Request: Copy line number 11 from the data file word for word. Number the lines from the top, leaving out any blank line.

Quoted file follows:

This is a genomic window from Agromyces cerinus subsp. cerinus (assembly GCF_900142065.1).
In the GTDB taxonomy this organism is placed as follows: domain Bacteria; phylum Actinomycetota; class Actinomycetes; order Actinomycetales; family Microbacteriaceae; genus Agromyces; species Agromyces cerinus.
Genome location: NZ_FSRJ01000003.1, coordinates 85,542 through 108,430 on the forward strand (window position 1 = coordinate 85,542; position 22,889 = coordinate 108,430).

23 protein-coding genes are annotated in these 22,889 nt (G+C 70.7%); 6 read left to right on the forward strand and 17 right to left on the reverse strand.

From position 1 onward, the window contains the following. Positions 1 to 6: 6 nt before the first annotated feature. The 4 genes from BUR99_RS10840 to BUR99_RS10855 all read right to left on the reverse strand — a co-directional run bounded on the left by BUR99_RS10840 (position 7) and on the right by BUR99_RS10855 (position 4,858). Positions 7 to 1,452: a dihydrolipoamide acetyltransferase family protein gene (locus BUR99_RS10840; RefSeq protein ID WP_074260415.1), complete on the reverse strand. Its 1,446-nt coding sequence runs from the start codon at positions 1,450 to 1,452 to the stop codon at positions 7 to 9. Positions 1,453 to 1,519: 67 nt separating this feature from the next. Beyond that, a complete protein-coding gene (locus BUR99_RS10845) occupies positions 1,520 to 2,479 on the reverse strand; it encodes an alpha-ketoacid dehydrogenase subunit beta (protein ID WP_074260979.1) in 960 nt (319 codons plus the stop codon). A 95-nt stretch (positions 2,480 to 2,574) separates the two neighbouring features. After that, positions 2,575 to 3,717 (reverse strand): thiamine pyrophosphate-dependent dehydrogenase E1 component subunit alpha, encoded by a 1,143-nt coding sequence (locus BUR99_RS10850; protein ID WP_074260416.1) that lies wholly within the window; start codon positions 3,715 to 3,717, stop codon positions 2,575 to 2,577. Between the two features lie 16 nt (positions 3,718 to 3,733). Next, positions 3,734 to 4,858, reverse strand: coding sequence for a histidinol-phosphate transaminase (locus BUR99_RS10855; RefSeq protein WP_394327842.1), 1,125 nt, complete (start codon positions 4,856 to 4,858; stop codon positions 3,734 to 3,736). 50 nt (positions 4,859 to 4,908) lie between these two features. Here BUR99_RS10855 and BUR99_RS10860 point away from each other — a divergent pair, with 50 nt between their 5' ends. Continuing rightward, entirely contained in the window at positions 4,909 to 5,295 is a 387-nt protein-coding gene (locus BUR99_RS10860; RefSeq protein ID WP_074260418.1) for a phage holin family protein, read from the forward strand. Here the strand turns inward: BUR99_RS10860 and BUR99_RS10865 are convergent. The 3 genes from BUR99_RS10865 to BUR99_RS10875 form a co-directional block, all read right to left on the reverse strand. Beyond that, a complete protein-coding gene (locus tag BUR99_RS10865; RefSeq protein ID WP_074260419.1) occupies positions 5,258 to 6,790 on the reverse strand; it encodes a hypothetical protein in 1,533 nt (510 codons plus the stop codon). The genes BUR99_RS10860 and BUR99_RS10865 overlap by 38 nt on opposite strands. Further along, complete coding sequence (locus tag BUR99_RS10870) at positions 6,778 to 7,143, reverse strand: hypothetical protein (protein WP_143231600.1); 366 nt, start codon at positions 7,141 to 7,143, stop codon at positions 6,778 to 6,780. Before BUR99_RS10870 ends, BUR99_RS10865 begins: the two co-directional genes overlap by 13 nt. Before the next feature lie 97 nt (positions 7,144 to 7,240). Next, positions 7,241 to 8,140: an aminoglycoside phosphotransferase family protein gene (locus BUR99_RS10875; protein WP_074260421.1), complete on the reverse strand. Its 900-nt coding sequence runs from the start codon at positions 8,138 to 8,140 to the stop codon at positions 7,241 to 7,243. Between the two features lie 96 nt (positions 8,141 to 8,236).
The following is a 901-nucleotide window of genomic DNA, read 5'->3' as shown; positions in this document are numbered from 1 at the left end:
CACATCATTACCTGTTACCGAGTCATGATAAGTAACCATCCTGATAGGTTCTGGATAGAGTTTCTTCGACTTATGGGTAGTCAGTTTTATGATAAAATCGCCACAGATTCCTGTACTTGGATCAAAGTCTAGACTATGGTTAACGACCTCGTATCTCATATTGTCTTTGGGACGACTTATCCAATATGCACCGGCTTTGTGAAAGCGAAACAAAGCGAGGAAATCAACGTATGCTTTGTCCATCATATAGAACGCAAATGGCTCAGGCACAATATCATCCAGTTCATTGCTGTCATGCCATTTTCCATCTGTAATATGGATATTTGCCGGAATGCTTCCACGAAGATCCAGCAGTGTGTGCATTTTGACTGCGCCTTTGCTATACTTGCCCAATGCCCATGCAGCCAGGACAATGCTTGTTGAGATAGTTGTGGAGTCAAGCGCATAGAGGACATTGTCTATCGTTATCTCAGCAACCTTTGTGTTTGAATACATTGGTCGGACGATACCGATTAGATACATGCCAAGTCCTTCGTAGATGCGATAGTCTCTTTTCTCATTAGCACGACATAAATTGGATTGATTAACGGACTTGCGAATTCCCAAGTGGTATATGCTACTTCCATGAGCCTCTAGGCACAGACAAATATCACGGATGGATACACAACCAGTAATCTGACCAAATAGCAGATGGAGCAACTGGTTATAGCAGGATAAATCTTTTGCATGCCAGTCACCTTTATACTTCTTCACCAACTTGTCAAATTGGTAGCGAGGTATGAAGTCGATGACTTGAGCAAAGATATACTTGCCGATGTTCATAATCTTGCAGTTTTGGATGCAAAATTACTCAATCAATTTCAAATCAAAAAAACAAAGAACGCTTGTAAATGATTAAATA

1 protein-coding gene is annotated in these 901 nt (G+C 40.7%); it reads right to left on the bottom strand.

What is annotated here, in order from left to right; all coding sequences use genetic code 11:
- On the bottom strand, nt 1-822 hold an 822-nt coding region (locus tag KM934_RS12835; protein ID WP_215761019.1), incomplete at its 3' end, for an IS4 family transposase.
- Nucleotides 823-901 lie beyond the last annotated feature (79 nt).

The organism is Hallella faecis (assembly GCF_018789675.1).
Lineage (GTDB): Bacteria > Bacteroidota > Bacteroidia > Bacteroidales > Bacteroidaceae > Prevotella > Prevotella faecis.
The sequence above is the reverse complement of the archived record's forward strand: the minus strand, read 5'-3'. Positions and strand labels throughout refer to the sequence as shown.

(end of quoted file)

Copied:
- Nucleotides 823-901 lie beyond the last annotated feature (79 nt).